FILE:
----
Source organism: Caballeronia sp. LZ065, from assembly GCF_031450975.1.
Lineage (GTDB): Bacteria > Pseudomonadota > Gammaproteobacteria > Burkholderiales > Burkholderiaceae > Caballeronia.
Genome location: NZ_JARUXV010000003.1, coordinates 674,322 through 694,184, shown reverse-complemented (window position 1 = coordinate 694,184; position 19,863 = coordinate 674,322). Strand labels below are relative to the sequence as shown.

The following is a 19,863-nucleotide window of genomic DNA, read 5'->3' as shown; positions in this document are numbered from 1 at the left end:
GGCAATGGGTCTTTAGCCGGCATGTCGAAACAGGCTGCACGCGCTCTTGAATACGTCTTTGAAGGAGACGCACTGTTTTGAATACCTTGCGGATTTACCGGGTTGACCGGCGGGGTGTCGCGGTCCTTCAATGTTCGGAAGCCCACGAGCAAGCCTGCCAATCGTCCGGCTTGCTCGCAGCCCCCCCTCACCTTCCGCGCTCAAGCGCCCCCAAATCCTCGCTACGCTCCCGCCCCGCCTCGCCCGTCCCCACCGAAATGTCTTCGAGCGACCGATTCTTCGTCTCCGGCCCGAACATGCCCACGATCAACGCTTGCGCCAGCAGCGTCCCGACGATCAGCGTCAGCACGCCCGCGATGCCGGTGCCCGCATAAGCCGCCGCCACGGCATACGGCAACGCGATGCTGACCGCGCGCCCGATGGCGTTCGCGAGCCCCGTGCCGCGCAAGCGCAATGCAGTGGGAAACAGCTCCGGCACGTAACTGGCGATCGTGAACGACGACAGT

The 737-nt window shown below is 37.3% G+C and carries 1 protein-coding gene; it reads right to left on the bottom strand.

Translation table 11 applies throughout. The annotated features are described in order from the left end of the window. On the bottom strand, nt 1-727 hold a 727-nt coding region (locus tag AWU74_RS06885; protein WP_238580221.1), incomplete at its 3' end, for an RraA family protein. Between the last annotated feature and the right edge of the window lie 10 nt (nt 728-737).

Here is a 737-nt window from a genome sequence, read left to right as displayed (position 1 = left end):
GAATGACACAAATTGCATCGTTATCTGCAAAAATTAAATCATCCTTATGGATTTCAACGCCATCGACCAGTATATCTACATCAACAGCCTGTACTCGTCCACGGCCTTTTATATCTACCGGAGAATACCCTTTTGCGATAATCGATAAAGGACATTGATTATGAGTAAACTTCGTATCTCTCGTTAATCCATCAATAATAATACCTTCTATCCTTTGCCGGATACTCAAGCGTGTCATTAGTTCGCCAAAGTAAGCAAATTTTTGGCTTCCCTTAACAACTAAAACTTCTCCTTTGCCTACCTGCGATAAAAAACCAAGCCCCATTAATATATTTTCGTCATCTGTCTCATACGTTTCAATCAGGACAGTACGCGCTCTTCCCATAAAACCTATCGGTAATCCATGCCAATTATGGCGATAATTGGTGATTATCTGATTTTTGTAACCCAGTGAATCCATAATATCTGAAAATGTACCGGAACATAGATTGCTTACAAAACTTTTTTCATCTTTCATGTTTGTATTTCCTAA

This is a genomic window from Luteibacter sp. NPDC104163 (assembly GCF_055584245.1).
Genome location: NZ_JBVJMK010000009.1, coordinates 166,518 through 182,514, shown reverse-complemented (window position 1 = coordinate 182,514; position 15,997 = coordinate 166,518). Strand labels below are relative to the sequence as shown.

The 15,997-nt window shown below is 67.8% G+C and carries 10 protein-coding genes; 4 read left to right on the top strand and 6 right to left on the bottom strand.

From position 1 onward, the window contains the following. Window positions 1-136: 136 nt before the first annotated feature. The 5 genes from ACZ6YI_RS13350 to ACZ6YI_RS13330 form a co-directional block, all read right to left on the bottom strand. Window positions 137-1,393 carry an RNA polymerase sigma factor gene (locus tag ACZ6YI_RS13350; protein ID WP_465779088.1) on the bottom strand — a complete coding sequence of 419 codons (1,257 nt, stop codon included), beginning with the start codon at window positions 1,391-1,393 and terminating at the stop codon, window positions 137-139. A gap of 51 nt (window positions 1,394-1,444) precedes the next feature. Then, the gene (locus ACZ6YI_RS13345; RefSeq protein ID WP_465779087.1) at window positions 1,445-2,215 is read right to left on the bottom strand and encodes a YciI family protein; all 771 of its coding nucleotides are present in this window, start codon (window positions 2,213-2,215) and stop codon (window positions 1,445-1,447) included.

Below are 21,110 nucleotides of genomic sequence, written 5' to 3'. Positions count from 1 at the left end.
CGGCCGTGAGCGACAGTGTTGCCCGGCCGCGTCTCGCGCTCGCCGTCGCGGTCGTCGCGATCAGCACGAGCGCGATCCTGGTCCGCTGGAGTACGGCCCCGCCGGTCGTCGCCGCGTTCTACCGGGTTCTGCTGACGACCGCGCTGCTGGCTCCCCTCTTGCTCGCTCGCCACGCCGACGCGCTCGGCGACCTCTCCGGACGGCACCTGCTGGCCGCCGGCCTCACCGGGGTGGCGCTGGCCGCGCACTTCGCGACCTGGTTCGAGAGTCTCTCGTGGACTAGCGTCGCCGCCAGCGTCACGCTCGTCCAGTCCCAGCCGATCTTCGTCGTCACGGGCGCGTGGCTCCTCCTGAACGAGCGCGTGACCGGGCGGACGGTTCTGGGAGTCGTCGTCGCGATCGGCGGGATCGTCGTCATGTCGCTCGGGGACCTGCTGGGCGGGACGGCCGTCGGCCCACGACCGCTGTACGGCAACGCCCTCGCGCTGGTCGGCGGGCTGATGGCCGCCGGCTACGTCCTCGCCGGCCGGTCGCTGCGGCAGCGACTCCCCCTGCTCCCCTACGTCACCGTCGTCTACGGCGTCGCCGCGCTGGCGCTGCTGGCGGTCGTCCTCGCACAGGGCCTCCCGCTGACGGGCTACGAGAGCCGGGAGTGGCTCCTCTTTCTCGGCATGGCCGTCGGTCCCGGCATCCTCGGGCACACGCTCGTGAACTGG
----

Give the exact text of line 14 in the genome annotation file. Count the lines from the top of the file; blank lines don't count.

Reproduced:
Below are 21,110 nucleotides of genomic sequence, written 5' to 3'. Positions count from 1 at the left end.